fbpx

Understanding Planning Permission and Extensions

When it comes to house extensions, a lot of people don’t think they’re going to need planning permission. It’s just building on your home so it’s okay, right? Well, usually this is the case, but there are still rules and regulations you need to know about. Find out if you need planning permission on your extension or if you’ve got the green light to go ahead

Single-Story House Extensions

If you’re planning on building a single-story house extension without planning permission, you might want to check these guidelines first. You’ll be fine if your extension extends no further than three metres on a semi-detached on terraced home, and four metres for a fully detached house.

However, you can’t go three metres above ground level for your eaves, and the roof of your extension shouldn’t be higher than four metres (or higher than your houses roof if it’s lower than this). You’re also going to need planning permission if your extension is going to be wider than the existing property, or the depth is more than six metres (semi-detached and terraced) or eight metres (detached). However, this depth will need approval from your neighbours and your design proposals should still be sent to your local council.

You should also be aware that all extensions to your property collectively, including sheds and outhouses, shouldn’t cover more than half of the land outside your house.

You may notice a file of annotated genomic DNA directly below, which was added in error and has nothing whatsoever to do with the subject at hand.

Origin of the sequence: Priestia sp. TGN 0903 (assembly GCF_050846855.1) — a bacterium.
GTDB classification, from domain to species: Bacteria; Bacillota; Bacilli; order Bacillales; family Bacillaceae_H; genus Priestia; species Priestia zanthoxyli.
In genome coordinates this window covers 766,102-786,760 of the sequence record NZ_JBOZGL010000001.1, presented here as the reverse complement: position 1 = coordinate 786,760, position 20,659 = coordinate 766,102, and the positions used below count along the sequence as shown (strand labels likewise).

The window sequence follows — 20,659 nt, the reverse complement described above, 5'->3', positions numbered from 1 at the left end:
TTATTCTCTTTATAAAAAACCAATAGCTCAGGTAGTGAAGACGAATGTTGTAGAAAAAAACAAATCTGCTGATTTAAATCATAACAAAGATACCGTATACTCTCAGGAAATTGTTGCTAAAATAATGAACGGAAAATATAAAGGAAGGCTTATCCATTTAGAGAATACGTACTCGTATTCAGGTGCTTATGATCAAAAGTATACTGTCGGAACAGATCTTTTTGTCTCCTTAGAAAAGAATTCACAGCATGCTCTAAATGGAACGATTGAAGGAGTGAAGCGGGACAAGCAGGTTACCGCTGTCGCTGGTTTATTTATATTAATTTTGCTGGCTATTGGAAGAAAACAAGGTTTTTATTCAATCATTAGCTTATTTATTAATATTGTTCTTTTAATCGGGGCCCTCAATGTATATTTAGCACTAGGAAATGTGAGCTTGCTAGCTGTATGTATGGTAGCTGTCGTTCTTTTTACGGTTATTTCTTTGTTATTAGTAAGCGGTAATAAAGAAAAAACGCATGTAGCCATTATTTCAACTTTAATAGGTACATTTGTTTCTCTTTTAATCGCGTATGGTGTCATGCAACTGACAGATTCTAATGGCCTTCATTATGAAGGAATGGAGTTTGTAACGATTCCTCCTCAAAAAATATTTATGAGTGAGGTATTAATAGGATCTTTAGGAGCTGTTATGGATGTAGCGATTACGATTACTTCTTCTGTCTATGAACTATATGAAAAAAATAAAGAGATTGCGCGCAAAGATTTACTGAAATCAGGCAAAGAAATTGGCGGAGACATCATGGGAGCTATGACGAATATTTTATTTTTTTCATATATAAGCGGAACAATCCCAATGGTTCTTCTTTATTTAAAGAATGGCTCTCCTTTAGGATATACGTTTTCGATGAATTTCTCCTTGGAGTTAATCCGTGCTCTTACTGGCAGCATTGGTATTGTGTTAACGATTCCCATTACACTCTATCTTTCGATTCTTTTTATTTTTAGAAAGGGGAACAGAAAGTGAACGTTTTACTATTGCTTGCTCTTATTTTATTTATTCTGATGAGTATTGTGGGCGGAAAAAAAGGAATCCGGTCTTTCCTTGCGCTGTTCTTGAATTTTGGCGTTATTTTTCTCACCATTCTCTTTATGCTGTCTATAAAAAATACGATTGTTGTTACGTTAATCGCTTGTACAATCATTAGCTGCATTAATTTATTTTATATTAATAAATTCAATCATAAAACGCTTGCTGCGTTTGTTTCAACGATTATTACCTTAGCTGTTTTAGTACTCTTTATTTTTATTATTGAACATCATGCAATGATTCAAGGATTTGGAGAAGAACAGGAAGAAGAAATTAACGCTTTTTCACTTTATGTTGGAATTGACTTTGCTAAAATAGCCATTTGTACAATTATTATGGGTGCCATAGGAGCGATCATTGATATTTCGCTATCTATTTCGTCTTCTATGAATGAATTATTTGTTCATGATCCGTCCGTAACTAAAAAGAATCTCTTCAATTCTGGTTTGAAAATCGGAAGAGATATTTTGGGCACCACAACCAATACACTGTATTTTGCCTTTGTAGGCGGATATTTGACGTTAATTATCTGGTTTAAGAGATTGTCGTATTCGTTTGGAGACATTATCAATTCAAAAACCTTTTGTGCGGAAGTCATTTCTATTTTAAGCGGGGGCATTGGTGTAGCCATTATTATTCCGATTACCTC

Two-Story House Extensions

For two-story house extensions, there are definite rules you need to follow. Your extension must be no more than two metres within a boundary, and no more than seven metres of an opposite boundary. You’ll also need to apply for planning permission if your home extension goes beyond three metres of both floors of the existing property.

Porches

If you’re planning an extension to your home porch, you’re going to have to apply for planning permission for designs that are larger than three metres squared. You can’t build your porch to be higher than three metres and you need to stay two metres within your boundary.

Permitted Development Rights

If your home lies within a conservation area, a national park or is a listed property, unfortunately none of the Permitted Developments rights above will stand. This is the case for some more recent housing estates too, so be sure to find out if your property has the usual Permitted Development rights or not.

By using one of our Bluelime Home Design architects, we can make sure your extension remains within all the strict Planning Development rights and will help you get all the planning permission you need. It’s a lot less stressful with our team! We provide a number of extension services, so be sure to check them all out.

Share this post